Or, rather, to paraphrase the 42nd President of the United States, the answer is it depends on what your definition of “app” is.
Across the board, the number of users accessing the KCTCS sites via mobile devices has more than doubled year-on-year. In several cases the increase has been even more dramatic. More than a third of these visitors are using an iPhone or iPad; a little under a third are using an Android device; and the rest use Windows phones, Blackberries, and any number of more-or-less weird or wonderful alternatives. Far from coalescing around a single platform, we are seeing diversification, albeit with Apple/Android dominance. Vastly outnumbered last year, Android visitors have increased ten-fold to near parity with Apple, while Windows phones moved from the realm of statistical non-existence to a “look at me! Look at me!” babble of statistical noise.
So how many apps do we need? One for iPhone, surely. One for Android too. And one for Windows. Three. But what about Blackberry? Oh, and the Kindle Fire too…my mom would like that. Five? Ten? Not all Androids are Apple-killing supermachines. What about something for the two-year-old vintage models? Last week, one person visited our highest traffic site using something called a Sunburst. He/she stayed for six minutes and viewed 10 pages. Man, a Sunburst app would have made life so much easier…
When you dig into your Google Analytics you might find something entirely different. Perhaps the vast majority of your visitors are using just a couple of specific operating systems. In these circumstances, why not create beautiful, optimized apps for those users?
But we’re going with no apps, and here’s why.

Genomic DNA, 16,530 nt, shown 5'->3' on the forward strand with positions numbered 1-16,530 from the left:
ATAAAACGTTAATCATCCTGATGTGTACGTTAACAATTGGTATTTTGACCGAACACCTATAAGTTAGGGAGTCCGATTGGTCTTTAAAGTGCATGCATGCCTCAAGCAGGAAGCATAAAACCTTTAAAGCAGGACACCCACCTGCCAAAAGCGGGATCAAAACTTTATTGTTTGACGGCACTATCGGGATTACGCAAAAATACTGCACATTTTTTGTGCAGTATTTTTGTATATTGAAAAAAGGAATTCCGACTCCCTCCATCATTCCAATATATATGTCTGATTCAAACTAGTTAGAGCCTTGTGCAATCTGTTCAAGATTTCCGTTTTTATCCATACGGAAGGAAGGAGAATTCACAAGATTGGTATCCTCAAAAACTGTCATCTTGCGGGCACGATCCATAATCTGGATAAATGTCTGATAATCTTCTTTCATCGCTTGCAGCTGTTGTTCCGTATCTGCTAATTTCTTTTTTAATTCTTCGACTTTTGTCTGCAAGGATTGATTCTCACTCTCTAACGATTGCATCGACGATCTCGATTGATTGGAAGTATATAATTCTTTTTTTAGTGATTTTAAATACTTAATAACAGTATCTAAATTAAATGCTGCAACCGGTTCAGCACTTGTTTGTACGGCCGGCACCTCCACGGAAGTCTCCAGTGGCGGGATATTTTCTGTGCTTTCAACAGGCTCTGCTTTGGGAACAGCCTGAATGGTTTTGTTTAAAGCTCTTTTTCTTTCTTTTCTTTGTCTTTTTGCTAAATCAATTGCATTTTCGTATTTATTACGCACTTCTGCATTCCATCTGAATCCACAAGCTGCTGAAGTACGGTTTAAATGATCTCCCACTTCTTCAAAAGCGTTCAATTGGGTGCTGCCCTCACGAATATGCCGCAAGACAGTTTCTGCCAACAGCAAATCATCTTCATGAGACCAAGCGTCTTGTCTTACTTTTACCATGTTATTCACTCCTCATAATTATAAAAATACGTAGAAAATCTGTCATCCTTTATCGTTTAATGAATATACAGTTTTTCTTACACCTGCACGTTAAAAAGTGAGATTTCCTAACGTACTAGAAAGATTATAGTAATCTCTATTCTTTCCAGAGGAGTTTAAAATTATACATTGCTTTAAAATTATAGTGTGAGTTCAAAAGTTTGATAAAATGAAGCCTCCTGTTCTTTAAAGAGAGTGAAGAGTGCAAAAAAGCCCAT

Part of the answer is our diverse, multi-platform visitor base. But the other reason is that an app is conceptually the wrong approach, I would argue, to displaying web content.
I understand an app – mobile or otherwise – to be a piece of software that performs or allows the user to perform specific tasks. The Internets agree! The “perform specific tasks” part is important.
If the task we want to perform is the virtual inflation of a balloon using the microphone as an air valve, a custom mobile app is a great option.
If the task we want to perform is the carpet bombing of pigs by suicidal birds using a multi-touch input, a custom mobile app is also appropriate.
But if our goal is to display web content and provide an interface to server-based functionality (such as search), there is already an app for that. It’s called a web browser.
Now, there are strong arguments for creating mobile apps, even if the content you are serving is essentially web content. All things being equal, device-specific apps have the potential to be far more beautiful things, designed with the specific capabilities (and limitations) of the platform in mind. Native iPhone apps necessarily have a level of user interface integration lacking in generic “mobile” designs.
Unfortunately, it would take from now until the end of time to create pixel-perfect, device-specific applications. There are obviously ways to create more fluid designs that scale and degrade appropriately for each of the hundreds of different screen resolutions we detected last month. (Screen resolution is not the only variable, of course, and as we get into the design phase of this project I’ll discuss some of the challenges in more detail.) But we can expand this principle of cross-device adaptability, and look instead for cross-platform compatibility.
Our iPhone app will be our Android App will be our Blackberry app. Our mobile view will be our mobile app. The principle is that we will manage content in one place – Sitecore CMS – and, through the magic of CSS, and a little Jason code, we (Amy, Jason, and I) will serve up an optimized mobile browsing experience without fanfare, without app downloads, and without a vast app development infrastructure. Stay tuned to see how we do.